Rand Paul: Republicans 'May Not Get' Obamacare Defunding
Senator Rand Paul (R-KY) told reporters Wednesday he is "ready to admit" that the GOP may not defund Obamacare when faced with a government shutdown.
Paul told reporters after his colleague Ted Cruz's (R-TX) 21 hours quasi-filibustering on the Senate floor that the GOP may not get all it wants.
"I'm not saying we would get everything we want. We don't want to fund [Obamacare] at all, but I'm ready to admit we may not get that," he said.
After he left the Senate floor, Senator Cruz went on the Rush Limbaugh show. Cruz told Limbaugh that he was amazed at what he found when he first got to Washington.
"The single biggest surprise about arriving to the Senate is the defeatist attitude here," Cruz told Limbaugh.
While Cruz was very centered on the still-fresh fight to defund Obamacare, Paul seemed more focused on preventing a government shutdown.
"We've spent a lot of time on this, and it's time to vote. I think the sooner we're done with this, the better chance we have of not having the government shut down," he said.
Paul said he thought everyone in DC should be working to prevent a shutdown, saying, "the goal of everybody should be to try to do something right and at the same time not shut down the government."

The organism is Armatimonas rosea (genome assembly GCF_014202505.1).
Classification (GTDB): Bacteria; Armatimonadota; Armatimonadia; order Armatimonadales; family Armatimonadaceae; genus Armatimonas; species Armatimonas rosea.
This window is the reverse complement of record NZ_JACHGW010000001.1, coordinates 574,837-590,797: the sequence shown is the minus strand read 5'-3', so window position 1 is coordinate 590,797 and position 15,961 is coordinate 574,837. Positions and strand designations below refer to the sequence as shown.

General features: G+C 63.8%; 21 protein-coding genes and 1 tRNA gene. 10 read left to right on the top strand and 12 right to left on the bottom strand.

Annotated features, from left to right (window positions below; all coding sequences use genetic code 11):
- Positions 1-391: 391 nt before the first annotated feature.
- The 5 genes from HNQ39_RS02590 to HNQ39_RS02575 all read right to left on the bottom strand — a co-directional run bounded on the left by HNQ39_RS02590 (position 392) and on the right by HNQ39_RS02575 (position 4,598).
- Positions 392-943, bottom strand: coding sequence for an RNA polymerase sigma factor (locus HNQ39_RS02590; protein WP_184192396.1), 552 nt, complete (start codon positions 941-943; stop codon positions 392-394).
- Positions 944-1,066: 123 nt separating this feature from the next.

However, Paul did try to guide reporters to pin the shutdown on the Democrats.
I think if you analyze this situation, this is us saying the bill has many problems. Even one of the authors of the bill says there's problems with the bill. But if they're unwilling to revisit the bill and compromise on anything... maybe some of you in the media ought to ask... why are they shutting down the government in order to get everything they want?
Finally, while Paul felt that public opinion was on the side of opposing Obamacare, he nonetheless felt that the Senate should get to a vote on the issue soon and get a bill returned to the House.
"We ought to get to the votes," Paul said. "If we're going to send something to the House, I think get something over there sooner rather than later. That's always been my opinion."